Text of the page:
Geology of Memory

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Some rocks inside Ugong Rock Cave sparkle when you shine a light on them.

I spent my 26th birthday last May 3 inside two major caves in Puerto Princesa, Palawan. In the morning, my friend Girlie and I explored Ugong Rock Cave to go spelunking. That one was actually a pleasant surprise because I didn’t know it would be part of my itinerary for the Underground River tour. I would have brought shoes at least.

Just before reaching the top of the cave, we reached a part where the cave walls sparkled whenever we shone a light on them. I immediately remembered episode 2 of the second season of Avatar the Last Airbender where Aang and Katara were guided by shining rocks when they got stuck inside a labyrinth. That alone gave my birthday the great start it needed.

The entrance of the Underground River in Puerto Princesa Photo by Raydon L. Reyes

The entrance of the Underground River in Puerto Princesa, Palawan

From the outside, who would think that this mountain was hollow? Photo by Raydon L. Reyes

From the outside, who would think that this mountain was hollow?

The second cave actually wasn’t just a mere cave. I always thought that the Underground River just led to a relatively small hole beside the mountain. It turned out that the whole mountain resembled an upside down cone—it was hollow inside! Riding a canoe, we saw that the giant cave contained bats, birds, and big mosquitoes thriving on water puddles. Good thing we put on insect repellant beforehand.

Gazing at the peak of the mountain from the inside, I understood why the Philippines’ Underground River joined six others in the World’s Seven Wonders of Nature.

But what really interested me were the stalagmites and stalactites that lived in that mountain. I say “lived” even though they’re rocks because of what the guide shared to us. “Please do not touch the rocks. The oil from your hands would react with the chemicals on the rocks and that would change them,” he said.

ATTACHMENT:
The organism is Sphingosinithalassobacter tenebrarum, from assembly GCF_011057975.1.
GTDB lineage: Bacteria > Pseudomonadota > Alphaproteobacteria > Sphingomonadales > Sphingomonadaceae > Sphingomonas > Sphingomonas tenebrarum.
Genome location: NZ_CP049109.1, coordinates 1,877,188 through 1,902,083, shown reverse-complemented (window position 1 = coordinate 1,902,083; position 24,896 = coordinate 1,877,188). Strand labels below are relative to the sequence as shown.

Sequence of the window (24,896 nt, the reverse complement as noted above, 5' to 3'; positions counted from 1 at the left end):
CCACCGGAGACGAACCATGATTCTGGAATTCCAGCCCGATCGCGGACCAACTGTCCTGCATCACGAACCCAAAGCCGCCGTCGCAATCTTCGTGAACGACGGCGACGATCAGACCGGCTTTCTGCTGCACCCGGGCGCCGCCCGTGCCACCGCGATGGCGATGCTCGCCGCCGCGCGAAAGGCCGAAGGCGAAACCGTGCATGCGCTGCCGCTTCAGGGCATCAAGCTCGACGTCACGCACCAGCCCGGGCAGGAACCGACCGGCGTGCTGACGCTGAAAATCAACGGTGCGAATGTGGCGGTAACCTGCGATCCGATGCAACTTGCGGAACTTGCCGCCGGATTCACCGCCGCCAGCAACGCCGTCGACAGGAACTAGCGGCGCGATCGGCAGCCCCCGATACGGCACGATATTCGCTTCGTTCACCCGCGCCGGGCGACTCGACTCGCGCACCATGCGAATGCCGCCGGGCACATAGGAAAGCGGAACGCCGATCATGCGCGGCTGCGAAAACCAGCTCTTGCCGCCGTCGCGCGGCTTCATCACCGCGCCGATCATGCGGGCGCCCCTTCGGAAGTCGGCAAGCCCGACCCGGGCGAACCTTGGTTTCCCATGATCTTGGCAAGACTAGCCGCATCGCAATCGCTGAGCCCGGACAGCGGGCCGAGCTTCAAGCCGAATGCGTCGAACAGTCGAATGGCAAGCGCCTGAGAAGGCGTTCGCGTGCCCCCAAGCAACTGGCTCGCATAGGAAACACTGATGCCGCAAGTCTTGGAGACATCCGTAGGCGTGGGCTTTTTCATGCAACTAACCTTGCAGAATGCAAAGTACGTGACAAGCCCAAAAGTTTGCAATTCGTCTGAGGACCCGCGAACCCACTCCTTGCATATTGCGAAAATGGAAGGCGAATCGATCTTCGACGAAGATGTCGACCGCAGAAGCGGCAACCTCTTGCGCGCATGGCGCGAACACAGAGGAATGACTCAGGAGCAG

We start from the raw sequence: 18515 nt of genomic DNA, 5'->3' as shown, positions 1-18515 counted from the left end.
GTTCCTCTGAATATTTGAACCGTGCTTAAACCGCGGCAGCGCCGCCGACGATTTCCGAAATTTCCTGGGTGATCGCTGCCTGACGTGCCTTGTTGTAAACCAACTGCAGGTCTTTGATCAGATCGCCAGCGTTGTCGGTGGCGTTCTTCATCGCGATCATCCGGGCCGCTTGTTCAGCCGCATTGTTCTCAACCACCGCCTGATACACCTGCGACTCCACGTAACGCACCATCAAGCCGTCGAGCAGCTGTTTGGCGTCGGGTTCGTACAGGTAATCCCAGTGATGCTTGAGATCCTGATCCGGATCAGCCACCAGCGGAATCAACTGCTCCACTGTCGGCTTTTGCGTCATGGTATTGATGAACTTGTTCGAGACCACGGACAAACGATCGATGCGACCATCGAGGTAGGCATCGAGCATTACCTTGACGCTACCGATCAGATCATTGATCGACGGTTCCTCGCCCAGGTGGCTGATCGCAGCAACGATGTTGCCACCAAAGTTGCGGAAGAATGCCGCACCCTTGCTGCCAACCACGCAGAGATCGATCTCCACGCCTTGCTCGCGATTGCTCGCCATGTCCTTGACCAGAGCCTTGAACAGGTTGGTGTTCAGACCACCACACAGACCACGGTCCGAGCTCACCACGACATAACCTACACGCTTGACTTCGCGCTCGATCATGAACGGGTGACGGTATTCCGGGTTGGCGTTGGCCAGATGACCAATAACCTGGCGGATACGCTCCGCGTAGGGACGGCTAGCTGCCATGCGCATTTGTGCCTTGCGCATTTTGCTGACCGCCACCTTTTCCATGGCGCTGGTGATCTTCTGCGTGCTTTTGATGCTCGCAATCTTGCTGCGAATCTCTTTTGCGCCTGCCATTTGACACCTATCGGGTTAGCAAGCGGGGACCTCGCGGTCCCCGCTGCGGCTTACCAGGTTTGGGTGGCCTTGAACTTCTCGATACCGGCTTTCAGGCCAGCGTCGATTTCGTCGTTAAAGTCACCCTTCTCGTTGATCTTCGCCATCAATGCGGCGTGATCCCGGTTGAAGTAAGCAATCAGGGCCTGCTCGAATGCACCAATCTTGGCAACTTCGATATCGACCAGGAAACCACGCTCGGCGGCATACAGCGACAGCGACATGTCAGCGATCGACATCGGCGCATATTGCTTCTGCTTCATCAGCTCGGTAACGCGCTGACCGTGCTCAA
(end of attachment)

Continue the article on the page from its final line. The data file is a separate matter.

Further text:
Change them forever. Just one touch from my finger would leave such a permanent mark. It dawned on me that that was how human ties worked. People come and go, passing us by and sometimes staying for a time, and they touch us. They leave their marks. And our memory makes sure that we are never the same after the experience.

Those rocks were no different. They had memories too, albeit a kind that had a physical manifestation. How many things has humanity learned about the earth’s past just by studying rocks alone?

I had just turned 26 and already, I’d met so many persons that helped me turn into the person I am today. Some of them were still in my life. Others, like old friends, had drifted away.

But their marks remained.

Rock formations inside the Underground River Photo by Raydon L. Reyes

Rock formations inside the Underground River

The ceiling of a narrow pathway in the cave leading to the area where one can view the peak of the mountain from inside. Photo by Raydon L. Reyes

The ceiling of a narrow pathway in the cave leading to the area where one can view the peak of the mountain from inside

All photos taken by Raydon L. Reyes

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